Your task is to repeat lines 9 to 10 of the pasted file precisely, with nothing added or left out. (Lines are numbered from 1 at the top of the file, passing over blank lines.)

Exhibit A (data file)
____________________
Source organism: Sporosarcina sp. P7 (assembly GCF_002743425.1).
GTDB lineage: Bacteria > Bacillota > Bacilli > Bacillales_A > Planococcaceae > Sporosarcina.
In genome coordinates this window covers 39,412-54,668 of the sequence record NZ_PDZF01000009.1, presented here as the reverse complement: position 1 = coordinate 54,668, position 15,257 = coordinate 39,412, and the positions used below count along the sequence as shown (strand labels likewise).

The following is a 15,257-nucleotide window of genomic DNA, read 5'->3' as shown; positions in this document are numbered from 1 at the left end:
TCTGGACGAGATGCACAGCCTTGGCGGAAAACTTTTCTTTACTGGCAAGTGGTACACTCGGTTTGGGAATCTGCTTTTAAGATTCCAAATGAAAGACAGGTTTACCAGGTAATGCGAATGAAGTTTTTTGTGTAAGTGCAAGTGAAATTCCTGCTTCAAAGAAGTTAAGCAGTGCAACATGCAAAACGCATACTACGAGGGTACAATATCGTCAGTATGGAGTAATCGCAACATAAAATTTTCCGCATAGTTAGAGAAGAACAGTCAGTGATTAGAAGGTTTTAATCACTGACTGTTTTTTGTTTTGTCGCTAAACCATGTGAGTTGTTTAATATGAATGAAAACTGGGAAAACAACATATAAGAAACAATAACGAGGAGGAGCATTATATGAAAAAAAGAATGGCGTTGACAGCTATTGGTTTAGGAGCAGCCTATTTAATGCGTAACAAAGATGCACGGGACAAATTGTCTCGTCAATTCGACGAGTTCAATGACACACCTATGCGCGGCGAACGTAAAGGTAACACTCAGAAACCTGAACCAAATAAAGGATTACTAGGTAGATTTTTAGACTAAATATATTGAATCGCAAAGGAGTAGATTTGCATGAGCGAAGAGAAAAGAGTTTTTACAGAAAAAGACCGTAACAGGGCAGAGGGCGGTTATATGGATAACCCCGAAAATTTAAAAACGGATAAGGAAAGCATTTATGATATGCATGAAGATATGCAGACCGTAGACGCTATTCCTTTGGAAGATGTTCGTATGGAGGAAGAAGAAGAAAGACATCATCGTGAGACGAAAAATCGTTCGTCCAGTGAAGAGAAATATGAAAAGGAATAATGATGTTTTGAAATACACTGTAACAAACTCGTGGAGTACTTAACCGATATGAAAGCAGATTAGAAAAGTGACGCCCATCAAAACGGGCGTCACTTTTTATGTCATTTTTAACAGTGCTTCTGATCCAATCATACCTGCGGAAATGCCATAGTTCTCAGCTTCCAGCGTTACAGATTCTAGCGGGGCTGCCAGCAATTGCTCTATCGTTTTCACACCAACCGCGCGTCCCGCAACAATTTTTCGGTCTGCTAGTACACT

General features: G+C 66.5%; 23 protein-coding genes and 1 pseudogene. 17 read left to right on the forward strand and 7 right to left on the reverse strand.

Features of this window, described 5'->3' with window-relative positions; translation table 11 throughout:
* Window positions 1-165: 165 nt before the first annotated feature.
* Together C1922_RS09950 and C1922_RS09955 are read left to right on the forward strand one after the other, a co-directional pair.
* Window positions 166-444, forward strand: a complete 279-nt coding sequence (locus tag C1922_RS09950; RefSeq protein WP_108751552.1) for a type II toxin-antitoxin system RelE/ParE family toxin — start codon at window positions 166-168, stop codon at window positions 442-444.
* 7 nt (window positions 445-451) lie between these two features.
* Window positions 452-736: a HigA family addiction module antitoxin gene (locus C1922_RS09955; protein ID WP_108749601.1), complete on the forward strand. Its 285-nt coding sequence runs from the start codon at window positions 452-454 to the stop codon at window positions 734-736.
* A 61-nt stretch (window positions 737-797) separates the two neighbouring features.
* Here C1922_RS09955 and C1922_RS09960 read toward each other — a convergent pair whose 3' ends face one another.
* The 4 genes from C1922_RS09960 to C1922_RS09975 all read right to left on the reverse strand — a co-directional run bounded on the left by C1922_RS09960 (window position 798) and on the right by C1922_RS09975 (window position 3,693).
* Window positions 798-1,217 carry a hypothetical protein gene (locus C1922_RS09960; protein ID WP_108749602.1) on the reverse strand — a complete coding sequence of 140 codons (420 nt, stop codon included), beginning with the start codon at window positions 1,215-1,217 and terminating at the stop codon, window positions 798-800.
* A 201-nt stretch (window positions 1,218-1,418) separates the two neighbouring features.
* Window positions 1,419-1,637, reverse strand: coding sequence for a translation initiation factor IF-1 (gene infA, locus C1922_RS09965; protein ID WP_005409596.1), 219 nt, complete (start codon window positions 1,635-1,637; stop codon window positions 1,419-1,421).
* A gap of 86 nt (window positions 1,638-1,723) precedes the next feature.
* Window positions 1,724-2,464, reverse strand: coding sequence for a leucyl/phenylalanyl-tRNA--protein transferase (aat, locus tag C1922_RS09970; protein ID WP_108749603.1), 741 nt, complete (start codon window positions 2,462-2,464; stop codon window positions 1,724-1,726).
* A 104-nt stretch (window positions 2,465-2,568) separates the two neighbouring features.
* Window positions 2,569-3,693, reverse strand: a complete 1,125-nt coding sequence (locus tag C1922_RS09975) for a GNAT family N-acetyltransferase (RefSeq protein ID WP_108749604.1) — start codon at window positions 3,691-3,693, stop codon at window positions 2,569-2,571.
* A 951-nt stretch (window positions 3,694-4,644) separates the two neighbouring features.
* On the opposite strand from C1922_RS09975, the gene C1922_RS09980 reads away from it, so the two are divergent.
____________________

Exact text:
* Together C1922_RS09950 and C1922_RS09955 are read left to right on the forward strand one after the other, a co-directional pair.
* Window positions 166-444, forward strand: a complete 279-nt coding sequence (locus tag C1922_RS09950; RefSeq protein WP_108751552.1) for a type II toxin-antitoxin system RelE/ParE family toxin — start codon at window positions 166-168, stop codon at window positions 442-444.